Federal Reserve Raises Interest Rates by Half-Point in Biggest Hike Since 2000
The Federal Reserve on Wednesday raised its benchmark interest rate by half a percentage point, marking the largest interest hike since 2000.
Following a quarter-point increase in March, the move marks a shift in strategy as the Fed tackles a 40-year high in inflation. "Inflation is much too high, and we understand the hardship it is causing," Fed Chairman Jerome Powell said. "And we're moving expeditiously to bring it back down." While Powell emphasized that the Fed would not raise interest rates higher than half a percentage point at a time, he hinted that two additional boosts could be warranted in June and July given the current state of the economy.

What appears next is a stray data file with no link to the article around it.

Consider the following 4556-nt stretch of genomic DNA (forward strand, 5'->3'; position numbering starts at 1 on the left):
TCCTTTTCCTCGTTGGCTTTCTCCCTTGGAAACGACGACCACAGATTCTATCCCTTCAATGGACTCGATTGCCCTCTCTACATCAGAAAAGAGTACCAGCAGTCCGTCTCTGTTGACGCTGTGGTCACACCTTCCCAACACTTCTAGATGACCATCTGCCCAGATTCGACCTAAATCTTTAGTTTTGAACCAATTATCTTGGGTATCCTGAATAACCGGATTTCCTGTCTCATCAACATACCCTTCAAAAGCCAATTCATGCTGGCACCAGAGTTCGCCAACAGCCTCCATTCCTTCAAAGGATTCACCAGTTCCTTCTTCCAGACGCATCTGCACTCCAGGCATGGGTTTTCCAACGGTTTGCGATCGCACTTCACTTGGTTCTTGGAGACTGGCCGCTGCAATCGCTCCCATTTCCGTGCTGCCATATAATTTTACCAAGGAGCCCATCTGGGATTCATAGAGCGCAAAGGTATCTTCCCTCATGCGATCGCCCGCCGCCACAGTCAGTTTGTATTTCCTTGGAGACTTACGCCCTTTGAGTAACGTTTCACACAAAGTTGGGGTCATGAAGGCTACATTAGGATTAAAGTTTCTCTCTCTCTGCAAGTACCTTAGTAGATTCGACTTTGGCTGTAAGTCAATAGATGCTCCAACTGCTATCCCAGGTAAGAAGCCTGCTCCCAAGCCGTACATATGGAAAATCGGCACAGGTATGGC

Some voices across the spectrum expressed concern that the move could trigger an economic recession. New York Magazine (Left bias) accentuated how the central bank has "essentially put the economy in reverse and jammed on the accelerator in a bid to speed away from inflation." The outlet also predicted that consumers will "probably stop spending so much and then it will get harder for businesses to pay for goods and make payroll" since credit will get more expensive. The Daily Wire (Right bias) highlighted how the Biden administration is "struggling to curb inflation without jeopardizing economic growth." They also emphasized how Powell insisted that inflation was "transitory" and not a threat to the economy about a year ago but later "ate his words." Axios (Center bias) noted that Powell is "putting the problem squarely on his own shoulders" and is "moving fast" to make up for his delayed response.
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